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4 Most Terrifying Opening Scenes In The History of Horror Movies

One needs a lot of courage to watch these horror movies. One is definitely prepared that anything can happen. But nobody is cautious from the first scene. The initial scenes of these movies will scare you to an extent that you would be hell scared to watch the rest of the movie. Take a look at these 4 Terrifying opening scenes in the history of horror-movie.

1) Halloween

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John Carpenter’s Halloween used a stalking “creep’s eye” point of view for its opening scene. This scary prolog sequence in Halloween in is almost its own mini film. This had an ending twist which is possibly more distressing than the bloody murder that precedes it. Halloween’s unbroken handheld shot is remarkably fluid.

2) Jaws

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So, Chrissie basically wanted a relaxing dip on a nice summer night. She might have also been looking forward to getting laid by the drunk hippy she makes eyes with across the beach bonfire. However, this poor girl became the part of the scariest opening scene in all of the horror.

Spielberg made it very clear from the very first scene of this blockbuster that hat kind of a movie this is. He showed us the mighty beast’s ominous point of view. We saw the bloody work being made of Chrissie’s lower half, as she’s whipped around like a fish on a line. It is one of the most undoubted expressions of terror which is ever seen in the movie. I am sure, everyone remembers Chrissie whenever they dip their toes in a dark body of water and decide that maybe dry land is the better bet.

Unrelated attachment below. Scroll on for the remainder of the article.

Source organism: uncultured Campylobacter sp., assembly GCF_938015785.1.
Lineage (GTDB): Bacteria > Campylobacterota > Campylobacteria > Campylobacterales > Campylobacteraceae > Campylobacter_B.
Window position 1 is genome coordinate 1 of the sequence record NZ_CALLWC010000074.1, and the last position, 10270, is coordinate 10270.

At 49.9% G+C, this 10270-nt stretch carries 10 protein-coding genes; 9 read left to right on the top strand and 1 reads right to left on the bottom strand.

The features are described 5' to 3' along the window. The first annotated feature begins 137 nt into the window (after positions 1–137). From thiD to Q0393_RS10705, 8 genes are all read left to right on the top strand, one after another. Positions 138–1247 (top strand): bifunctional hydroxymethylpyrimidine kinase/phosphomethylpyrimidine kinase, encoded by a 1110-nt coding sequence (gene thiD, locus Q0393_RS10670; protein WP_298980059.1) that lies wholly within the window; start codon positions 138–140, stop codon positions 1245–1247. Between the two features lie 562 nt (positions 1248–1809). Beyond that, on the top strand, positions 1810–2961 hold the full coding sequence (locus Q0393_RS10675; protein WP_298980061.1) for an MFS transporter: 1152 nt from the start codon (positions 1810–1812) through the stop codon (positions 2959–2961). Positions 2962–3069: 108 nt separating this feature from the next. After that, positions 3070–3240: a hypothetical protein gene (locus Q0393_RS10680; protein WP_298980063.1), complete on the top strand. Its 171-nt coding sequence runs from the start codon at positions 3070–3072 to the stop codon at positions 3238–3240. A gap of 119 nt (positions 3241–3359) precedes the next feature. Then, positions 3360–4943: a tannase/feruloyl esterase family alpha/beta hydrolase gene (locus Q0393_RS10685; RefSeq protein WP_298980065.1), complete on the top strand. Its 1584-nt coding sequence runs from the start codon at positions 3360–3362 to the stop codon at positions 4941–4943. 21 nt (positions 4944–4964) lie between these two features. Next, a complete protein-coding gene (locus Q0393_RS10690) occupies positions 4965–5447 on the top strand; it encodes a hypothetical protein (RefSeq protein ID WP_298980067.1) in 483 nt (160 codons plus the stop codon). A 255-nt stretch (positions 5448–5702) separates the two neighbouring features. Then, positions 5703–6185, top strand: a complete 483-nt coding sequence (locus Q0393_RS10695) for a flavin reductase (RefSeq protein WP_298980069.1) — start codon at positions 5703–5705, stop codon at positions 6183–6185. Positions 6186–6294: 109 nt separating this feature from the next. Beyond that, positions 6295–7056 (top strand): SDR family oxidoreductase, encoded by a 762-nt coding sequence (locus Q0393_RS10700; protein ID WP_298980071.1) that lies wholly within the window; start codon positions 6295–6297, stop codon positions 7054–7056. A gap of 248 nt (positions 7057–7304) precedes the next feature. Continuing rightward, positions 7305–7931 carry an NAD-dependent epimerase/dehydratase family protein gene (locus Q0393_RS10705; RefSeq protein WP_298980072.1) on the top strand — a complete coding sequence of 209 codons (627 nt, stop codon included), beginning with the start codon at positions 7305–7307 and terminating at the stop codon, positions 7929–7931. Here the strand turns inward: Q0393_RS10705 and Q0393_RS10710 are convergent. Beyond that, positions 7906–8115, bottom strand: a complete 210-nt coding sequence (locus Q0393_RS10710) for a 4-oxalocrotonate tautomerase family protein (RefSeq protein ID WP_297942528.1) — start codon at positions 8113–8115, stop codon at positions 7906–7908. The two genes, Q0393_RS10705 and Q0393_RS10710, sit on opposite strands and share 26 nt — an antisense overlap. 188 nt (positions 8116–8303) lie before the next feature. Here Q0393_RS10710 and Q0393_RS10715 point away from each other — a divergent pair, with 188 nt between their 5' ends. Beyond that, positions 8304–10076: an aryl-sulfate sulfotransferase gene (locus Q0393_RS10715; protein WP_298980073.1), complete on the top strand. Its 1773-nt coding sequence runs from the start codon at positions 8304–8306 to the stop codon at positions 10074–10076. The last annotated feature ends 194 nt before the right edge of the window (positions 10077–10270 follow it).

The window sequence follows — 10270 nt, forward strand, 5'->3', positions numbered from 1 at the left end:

3) The Ring

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It takes an old trope, where the two teenagers are telling the story of a legendary boogeyman, which became all the more scarily real. So this was about a VHS tape which is possessed by an evil spirit. The initial scenes of the movie are more like a class in suspense. These are back-and-forth shots of threatening rooms and horrified face. The main card is that one doesn’t even know how the creature works.

4) It Follows

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This opening scene got David Robert Mitchell’s ‘It Follows’ a place in the histories of formalist horror. This scene was almost two minutes long. The scene is organized yet very abstract. The audience had no clue about this young woman. The fact the fact that she would be dead before the movie hits the three-minute mark was nowhere close to anyone’s mind. The sound and the wary, tenacious movement of the camera created the sense of an immediate threat.

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